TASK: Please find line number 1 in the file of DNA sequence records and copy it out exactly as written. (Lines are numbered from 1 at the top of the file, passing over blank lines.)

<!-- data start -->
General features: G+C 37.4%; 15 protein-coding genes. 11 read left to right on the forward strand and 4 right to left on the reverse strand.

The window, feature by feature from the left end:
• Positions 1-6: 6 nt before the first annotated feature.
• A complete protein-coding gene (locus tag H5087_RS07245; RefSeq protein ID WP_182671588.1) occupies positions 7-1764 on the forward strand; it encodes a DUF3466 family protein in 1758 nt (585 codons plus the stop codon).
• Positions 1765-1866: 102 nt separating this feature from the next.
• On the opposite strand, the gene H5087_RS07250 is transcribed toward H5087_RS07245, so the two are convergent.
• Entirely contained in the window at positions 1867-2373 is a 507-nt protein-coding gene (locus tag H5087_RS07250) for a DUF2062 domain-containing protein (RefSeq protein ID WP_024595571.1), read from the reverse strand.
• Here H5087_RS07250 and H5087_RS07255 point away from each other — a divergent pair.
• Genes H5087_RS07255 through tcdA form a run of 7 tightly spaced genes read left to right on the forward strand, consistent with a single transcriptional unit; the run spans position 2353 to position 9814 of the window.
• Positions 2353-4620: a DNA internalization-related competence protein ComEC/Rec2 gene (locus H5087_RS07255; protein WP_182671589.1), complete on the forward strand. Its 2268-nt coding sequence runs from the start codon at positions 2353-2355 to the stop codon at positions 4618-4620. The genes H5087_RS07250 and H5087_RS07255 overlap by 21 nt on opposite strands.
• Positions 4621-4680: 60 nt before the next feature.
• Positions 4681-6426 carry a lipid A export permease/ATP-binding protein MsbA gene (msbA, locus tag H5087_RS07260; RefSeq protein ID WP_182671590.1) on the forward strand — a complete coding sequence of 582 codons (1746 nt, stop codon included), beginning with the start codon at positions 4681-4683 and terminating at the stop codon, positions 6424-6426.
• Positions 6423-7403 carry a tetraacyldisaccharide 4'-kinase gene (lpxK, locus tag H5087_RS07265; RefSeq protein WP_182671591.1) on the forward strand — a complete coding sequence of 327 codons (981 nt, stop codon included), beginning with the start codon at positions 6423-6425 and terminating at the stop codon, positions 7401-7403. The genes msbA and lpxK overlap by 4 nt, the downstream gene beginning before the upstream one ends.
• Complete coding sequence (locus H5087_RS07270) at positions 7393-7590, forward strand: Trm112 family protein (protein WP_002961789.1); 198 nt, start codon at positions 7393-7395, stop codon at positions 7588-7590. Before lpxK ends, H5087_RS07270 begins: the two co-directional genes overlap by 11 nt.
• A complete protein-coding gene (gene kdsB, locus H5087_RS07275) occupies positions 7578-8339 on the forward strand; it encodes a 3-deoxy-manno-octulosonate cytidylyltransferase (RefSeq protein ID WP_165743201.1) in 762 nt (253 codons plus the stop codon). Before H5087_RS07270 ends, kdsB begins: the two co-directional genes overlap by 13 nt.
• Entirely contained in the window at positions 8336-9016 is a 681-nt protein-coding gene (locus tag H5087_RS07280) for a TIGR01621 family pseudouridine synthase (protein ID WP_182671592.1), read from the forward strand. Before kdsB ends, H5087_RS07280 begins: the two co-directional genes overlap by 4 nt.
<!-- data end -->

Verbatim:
General features: G+C 37.4%; 15 protein-coding genes. 11 read left to right on the forward strand and 4 right to left on the reverse strand.